Originally posted by Kelana:
This is the main reason why buying a piano is a far more traumatic experience for most of us (non-industry insiders) than it needs to be. Here in Singapore (Yamaha excepted) it is quite possible to be quoted three different prices on the same piano by three different sales staff in the same shop. Even at the reputable dealers. (Actually, the most 'reputable' dealers in Singapore are the worst - and Steinway is the least price transparent brand here, with prices being almost twice the US retail). Left me with such a bad feeling that I wouldn't have bought a piano from them if I had any other possible options.
I think that's why Yamaha is so popular here. There is at least a reasonable degree of price transparency, and the sales staff don't make you feel like you just walked into the worst type of used car sales room. Prices are consistently about 25-30% above the prices quoted above, but are clearly displayed, and the salesman doesn't give you a wink and a nudge and suggest that he might be able to negotiate a 'discount' with his boss. Just for you. Because you're special. <shudders>.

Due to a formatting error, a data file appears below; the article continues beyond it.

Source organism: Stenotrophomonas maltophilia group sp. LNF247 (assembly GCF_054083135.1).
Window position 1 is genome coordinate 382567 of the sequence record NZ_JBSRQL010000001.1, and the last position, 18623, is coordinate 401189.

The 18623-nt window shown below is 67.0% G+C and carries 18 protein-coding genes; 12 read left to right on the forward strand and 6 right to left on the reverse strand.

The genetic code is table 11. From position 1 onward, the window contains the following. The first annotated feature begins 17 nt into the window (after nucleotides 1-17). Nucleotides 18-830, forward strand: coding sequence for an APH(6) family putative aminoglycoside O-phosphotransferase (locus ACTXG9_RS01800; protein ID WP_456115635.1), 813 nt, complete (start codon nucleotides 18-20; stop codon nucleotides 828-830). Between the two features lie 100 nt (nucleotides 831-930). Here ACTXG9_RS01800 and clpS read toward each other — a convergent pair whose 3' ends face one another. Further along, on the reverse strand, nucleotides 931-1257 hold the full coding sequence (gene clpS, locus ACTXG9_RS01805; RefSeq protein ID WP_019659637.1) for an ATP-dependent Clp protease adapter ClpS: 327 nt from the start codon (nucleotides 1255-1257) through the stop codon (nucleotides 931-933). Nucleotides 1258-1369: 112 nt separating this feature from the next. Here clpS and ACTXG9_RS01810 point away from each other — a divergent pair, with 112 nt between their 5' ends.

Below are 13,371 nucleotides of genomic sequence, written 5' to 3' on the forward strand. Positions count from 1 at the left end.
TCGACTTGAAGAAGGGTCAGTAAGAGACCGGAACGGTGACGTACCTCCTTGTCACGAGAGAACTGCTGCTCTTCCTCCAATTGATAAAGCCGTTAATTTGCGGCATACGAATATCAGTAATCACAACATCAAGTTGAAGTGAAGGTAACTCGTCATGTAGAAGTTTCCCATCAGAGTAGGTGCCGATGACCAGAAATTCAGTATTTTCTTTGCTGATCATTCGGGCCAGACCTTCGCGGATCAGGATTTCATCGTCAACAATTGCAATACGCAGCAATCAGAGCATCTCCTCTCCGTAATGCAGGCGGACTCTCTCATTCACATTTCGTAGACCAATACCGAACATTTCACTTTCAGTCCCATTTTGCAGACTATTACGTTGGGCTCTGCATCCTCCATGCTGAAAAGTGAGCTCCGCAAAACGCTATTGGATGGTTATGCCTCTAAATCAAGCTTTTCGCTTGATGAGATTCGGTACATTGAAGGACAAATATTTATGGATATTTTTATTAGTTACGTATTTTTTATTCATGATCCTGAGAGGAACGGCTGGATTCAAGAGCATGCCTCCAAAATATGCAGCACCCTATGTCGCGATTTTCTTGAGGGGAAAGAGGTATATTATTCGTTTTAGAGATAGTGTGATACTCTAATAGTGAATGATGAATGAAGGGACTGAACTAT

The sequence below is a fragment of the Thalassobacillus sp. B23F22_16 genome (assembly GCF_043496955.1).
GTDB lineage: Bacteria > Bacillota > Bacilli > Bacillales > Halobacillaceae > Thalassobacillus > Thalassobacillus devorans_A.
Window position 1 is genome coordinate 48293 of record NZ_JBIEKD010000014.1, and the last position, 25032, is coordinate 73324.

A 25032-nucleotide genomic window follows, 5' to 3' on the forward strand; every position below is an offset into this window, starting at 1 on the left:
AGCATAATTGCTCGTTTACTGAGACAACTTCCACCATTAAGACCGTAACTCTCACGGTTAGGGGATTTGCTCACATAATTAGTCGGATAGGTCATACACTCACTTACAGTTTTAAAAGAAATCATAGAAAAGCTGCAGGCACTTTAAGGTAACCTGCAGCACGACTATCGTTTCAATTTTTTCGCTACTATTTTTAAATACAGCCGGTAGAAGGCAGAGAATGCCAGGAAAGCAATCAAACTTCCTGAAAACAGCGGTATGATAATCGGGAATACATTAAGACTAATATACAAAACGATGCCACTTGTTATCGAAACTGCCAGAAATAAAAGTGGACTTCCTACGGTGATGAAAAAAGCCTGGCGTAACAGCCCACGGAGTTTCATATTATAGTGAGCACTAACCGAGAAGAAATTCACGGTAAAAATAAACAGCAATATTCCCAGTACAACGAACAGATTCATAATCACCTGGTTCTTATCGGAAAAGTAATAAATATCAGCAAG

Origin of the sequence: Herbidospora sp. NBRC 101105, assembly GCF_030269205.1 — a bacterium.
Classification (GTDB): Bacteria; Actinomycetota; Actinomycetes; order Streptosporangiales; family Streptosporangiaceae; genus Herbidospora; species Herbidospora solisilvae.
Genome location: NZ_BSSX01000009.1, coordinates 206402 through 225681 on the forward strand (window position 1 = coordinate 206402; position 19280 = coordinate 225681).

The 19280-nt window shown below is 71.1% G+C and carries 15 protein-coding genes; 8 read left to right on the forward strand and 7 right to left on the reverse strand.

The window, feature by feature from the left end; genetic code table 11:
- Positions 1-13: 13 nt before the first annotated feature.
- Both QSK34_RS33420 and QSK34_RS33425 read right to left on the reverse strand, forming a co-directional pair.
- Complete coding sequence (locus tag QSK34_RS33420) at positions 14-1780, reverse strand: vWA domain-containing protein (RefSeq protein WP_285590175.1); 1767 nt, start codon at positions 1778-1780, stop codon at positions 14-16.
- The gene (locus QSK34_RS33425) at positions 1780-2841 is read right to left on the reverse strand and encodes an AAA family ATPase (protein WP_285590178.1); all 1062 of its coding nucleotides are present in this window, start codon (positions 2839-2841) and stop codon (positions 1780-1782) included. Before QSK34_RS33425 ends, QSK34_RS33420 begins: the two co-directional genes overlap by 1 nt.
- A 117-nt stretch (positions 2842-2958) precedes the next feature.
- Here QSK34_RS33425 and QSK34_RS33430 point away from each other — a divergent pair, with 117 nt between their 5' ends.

I just bought a piano from such a dealer ... a nudge and a wink (but I did my research, and knew I paid 3-4K above the "reasonable price") and I was supposed to be "special." Haha!
Isn't it better for Singaporean dealers to be more transparent in their prices? I guess their sales would improve greatly ... what a pity, I love Kawai pianos.
BTW, Yamaha prices in Singapore are now very reasonable - almost on par with Japan's prices. Saw my post on that? (My first thread in this forum).
I almost bought a Yamaha C3 or C5 just because I felt the price was transparent and reasonable. But the SK3 won my heart - and emptied my wallet :p